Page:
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We've encountered a weird situation where the encryption method we're using in Java produces different output to openssl, despite them appearing identical in configuration.

Using the same key and IV, the text "The quick BROWN fox jumps over the lazy dog!" encrypts to base64'd strings...

openssl: A8cMRIrDVnBYj2+XEKaMOBQ1sufjptsAf58slR373JTeHGPWyRqJK+UQxvJ1B/1L

Java: A8cMRIrDVnBYj2+XEKaMOBQ1sufjptsAf58slR373JTEVySz5yJLGzGd7qsAkzuQ

This is our openssl call...


plainText="The quick BROWN fox jumps over the lazy dog!"

echo "$plainText">plainText

openssl aes-128-cbc -nosalt -K $keySpec -iv $ivSpec -e -in plainText -out cipherText

base64 cipherText > cipherText.base64

printf "Encrypted hex dump = "
xxd -p cipherText | tr -d '\n'

printf "\n\n"

printf "Encrypted base64 = "
cat cipherText.base64

And this is our Java...

private static void runEncryption() throws Exception
    String plainText = "The quick BROWN fox jumps over the lazy dog!";

    Cipher cipher = Cipher.getInstance("AES/CBC/PKCS5Padding");

    SecretKeySpec keySpec = new SecretKeySpec(hexToBytes("D41D8CD98F00B2040000000000000000"), 0, 16, "AES");
    IvParameterSpec ivSpec = new IvParameterSpec(hexToBytes("03B13BBE886F00E00000000000000000"));

    cipher.init(Cipher.ENCRYPT_MODE, keySpec, ivSpec);
    byte[] encrypted = cipher.doFinal(plainText.getBytes("UTF-8"));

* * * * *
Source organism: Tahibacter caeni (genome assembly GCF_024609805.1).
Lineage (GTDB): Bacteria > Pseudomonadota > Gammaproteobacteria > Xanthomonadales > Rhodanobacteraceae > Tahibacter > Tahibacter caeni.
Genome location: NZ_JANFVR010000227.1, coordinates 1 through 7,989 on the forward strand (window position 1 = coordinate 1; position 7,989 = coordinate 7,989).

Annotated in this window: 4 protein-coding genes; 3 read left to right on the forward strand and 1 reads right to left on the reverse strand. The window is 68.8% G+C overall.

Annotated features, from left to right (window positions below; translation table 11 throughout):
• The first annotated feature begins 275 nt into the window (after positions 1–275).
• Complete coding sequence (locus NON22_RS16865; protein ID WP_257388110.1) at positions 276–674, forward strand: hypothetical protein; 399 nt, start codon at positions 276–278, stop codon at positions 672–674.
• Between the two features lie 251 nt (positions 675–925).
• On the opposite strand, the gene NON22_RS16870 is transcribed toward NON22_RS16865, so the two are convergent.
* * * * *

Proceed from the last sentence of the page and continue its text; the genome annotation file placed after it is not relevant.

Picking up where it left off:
String encryptedHexDump = bytesToHex(encrypted);
    String encryptedBase64 = new String(DatatypeConverter.printBase64Binary(encrypted));

    System.out.println("Encrypted hex dump = " + encryptedHexDump);
    System.out.println("Encrypted base64 = " + encryptedBase64);

private static byte[] hexToBytes(String s)
    int len = s.length();
    byte[] data = new byte[len / 2];

    for (int i = 0; i < len; i += 2)
        data[i / 2] = (byte) ((Character.digit(s.charAt(i), 16) << 4) + Character.digit(s.charAt(i + 1), 16));

    return data;

final protected static char[] hexArray = "0123456789abcdef".toCharArray();

public static String bytesToHex(byte[] bytes)
    char[] hexChars = new char[bytes.length * 2];
    for (int j = 0; j < bytes.length; j++)
        int v = bytes[j] & 0xFF;
        hexChars[j * 2] = hexArray[v >>> 4];
        hexChars[j * 2 + 1] = hexArray[v & 0x0F];
    return new String(hexChars);

oopenssl output

Encrypted hex dump = 03c70c448ac35670588f6f9710a68c381435b2e7e3a6db007f9f2c951dfbdc94de1c63d6c91a892be510c6f27507fd4b

Encrypted base64 = A8cMRIrDVnBYj2+XEKaMOBQ1sufjptsAf58slR373JTeHGPWyRqJK+UQxvJ1B/1L

Java output

Encrypted hex dump = 03c70c448ac35670588f6f9710a68c381435b2e7e3a6db007f9f2c951dfbdc94c45724b3e7224b1b319deeab00933b90

Encrypted base64 = A8cMRIrDVnBYj2+XEKaMOBQ1sufjptsAf58slR373JTEVySz5yJLGzGd7qsAkzuQ

Are we missing something obvious? Or is there some hidden complexity?

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up vote 0 down vote accepted

It is indeed a problem of providing a string or a file. If you put a "\n" at the end of your Java code the result will be the same as in openSSL.

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I believe the difference is the padding, not the actual encrypted data.

Have you tried to decrypt the strings?

I believe they will show up as the same.

Why is the padding different? because they are either implementing it differently, or because one is provided a file, while the other a string, which in the end, when you read them, they are not the same thing (one has an EoF marker, for example).

BTW: Since it is CBC, Cipher Block Chaining, the whole last block is affected by this padding difference

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